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    Businesses and "Going Green"

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    - What is meant by the concept of "Green"?
    Is the definition of green a function of countries/culture?
    Is the definition of green a function of laws / legal requirements?

    - Can additional revenues/benefits/profits be generated by the fact that a company is classified as being "green" company?
    Have green companies a better ranking in the market place? Have they beaten the market?

    - Are customers willing to pay more for a car in order to support environmental preservation?

    - Are the shareholders ready to give up profits to be Environmental friendly?

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    - What is meant by the concept of "Green"?
    - Green is the global ecology movement is one of several new social movements that emerged at the end of the sixties, its growth has been stimulated by the widespread acknowledgement of the ecological crisis of our planet. Its story has ran alongside the environmental narratives that have reached popular consciousness. From the conservation movement at the beginning of the century then with concern in the sixties about chemical pesticides the ecological movement was born with Racheal Carsons Silent Spring.
    - A product that exhibits the environmentally positive characteristics of an environmental organization approved through the DLA chaired Joint Group on Environmental Attributes, and has a less negative impact upon the environment than other similar products
    Is the definition of green a function of countries/culture?
    Yes the definition of green is a function of countries and culture.
    OPEC's Members are developing countries, whose incomes are highly dependent on the export revenues they receive from sales of a single commodity, petroleum, on world markets. OPEC recognises that the protection of the environment, along with economic and social advancement, is one of the designated three pillars of sustainable development. Moreover, as developing countries, we believe that the eradication of poverty is an integral part of this process and that it should be treated as an overriding priority by all nations.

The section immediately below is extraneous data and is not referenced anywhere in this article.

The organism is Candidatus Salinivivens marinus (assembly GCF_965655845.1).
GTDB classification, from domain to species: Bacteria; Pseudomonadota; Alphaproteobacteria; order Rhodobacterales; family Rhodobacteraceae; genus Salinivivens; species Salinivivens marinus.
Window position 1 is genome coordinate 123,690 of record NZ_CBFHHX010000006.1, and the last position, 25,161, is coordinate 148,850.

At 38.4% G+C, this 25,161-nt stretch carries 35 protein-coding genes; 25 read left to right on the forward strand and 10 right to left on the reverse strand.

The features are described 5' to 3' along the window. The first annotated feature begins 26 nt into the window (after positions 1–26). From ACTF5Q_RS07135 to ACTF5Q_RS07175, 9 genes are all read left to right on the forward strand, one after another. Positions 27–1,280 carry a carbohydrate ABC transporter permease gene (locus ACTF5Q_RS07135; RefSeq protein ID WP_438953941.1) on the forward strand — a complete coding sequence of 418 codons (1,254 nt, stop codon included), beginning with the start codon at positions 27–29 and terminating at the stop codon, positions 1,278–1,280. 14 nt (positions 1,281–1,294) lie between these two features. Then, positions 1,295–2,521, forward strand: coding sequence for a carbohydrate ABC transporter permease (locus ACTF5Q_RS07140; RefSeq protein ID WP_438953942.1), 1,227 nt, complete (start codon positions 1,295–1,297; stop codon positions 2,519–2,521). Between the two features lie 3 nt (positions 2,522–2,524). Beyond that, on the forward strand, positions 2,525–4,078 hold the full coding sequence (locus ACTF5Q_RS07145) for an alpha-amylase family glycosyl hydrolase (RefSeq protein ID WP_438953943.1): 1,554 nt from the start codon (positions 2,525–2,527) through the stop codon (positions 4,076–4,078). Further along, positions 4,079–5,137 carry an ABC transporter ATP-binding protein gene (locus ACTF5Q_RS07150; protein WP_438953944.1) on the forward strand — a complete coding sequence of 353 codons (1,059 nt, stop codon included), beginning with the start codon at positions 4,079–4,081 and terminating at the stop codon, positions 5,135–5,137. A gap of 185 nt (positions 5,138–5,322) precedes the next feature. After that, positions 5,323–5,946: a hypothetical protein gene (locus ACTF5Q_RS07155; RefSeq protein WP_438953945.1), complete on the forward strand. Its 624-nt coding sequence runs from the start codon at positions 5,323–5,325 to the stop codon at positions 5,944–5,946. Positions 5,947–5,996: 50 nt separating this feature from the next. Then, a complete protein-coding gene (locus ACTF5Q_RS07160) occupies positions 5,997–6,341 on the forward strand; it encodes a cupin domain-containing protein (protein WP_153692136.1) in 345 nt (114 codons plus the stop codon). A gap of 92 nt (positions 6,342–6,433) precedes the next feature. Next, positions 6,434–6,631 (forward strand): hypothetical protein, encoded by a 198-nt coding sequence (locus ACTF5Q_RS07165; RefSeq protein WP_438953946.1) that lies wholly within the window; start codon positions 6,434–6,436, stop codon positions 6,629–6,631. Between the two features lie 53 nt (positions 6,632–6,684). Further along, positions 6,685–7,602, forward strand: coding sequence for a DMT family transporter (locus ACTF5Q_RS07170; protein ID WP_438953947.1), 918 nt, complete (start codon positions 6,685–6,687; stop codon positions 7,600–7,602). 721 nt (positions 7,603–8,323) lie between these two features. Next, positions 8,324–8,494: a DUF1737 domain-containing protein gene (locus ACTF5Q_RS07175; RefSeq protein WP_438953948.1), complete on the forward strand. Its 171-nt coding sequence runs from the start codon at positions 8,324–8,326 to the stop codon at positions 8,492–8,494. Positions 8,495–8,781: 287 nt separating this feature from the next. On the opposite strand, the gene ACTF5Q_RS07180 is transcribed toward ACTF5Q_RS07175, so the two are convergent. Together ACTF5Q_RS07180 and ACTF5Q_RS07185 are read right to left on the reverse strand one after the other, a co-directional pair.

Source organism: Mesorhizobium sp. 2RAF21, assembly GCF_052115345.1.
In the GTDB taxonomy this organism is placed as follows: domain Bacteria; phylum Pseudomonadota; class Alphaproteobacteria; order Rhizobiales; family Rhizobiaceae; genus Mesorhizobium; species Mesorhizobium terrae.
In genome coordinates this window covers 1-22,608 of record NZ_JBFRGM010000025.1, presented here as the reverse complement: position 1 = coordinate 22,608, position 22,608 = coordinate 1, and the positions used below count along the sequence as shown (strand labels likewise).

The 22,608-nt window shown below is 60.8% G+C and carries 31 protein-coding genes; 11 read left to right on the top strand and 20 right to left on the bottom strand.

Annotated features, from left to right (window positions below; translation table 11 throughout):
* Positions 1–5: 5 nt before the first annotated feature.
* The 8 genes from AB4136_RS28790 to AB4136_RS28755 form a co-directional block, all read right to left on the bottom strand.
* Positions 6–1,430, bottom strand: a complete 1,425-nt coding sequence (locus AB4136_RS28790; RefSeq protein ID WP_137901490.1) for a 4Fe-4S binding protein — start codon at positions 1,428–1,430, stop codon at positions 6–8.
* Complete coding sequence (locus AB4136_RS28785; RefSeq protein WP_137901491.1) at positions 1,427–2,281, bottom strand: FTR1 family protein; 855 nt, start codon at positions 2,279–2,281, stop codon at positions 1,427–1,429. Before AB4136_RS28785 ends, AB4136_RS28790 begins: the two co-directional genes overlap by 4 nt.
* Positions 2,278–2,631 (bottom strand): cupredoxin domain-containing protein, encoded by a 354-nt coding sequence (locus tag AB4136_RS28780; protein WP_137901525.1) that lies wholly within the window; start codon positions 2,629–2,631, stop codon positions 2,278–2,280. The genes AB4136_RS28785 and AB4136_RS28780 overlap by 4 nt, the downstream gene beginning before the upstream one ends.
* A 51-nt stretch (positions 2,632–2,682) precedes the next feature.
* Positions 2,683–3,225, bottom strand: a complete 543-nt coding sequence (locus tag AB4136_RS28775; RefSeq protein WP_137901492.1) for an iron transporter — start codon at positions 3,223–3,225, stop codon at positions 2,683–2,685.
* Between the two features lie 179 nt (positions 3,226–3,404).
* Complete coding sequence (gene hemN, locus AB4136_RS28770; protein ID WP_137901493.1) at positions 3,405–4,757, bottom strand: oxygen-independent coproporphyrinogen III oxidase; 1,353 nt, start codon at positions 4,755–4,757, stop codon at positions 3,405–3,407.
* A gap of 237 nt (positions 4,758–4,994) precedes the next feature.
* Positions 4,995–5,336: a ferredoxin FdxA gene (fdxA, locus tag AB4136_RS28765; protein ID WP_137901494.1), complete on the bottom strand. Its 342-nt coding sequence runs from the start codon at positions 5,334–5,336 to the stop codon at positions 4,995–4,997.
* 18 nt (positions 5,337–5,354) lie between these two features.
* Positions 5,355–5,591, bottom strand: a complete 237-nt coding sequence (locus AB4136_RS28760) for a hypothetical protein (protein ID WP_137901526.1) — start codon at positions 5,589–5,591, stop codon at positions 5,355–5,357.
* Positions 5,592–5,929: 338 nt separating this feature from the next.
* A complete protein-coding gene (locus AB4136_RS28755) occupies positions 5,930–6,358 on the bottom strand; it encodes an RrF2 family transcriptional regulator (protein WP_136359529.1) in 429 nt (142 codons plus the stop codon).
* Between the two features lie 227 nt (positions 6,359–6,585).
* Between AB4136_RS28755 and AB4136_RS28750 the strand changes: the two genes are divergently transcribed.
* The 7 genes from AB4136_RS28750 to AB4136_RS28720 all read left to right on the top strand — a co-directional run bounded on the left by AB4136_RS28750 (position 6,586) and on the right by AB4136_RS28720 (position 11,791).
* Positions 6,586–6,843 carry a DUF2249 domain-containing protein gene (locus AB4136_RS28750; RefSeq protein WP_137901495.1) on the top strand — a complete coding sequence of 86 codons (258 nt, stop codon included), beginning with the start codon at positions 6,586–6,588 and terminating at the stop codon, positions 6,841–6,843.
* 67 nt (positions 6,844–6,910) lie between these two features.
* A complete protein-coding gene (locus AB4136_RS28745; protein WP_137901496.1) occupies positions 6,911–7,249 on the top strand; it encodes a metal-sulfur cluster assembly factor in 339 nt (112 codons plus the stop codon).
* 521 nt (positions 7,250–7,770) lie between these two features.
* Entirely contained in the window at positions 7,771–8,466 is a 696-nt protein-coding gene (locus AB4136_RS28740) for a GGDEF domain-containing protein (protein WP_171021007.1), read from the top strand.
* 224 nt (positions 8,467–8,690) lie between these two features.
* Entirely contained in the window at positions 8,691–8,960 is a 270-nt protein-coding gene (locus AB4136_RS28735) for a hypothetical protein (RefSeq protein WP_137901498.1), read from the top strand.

We are, therefore, particularly concerned about calls for new commitments to be made by developing countries, in spite of the fact that the Protocol itself limits the discussion of new commitments to Annex I Parties. New commitments for developing countries would significantly affect the ability of many sovereign states to achieve sustained economic growth, develop their social infrastructures and eradicate poverty. Developing countries - in spite of their deeply held convictions about environmental issues - cannot be expected to place the issue of reducing greenhouse gas emissions in front of meeting the other more pressing socio-economic needs of their populations - a situation which is compounded by the general lack of clarity over the feasibility of decoupling emissions from economic growth, particularly for developing countries.
    Moreover, the adoption by Annex I Parties of the Protocol's policies and measures has the potential to have very significant adverse effects on our own Member Countries, as well as on all other single-commodity-producing developing countries, a fact that has been recognized by the many provisions made in the Framework Convention on Climate Change, as well as in the Protocol itself. Therefore, we expect our well-founded concerns to be fully considered by this process and look forward to the implementation of commitments agreed under Articles 4.8 and 4.9 of the Convention, as well as Article 2.3 of the Protocol. Both producers and consumers agree that petroleum has a big role to play in meeting future world energy demand before other forms of energy are fully developed. Proven reserves of oil and gas are sufficient to meet rising demand for decades to come, while advances in technology will help them meet the toughest environment regulations and make a substantial contribution towards sustainable development. None of us should lose sight of this very important fact.
    Furthermore, OPEC remains committed to its policy of promoting clean fossil fuel technology, in the interests of both developed and developing nations alike. To be effective in this, however, requires steady, predictable demand, built upon a clear, definitive vision of the evolution of the global environment in the years to come.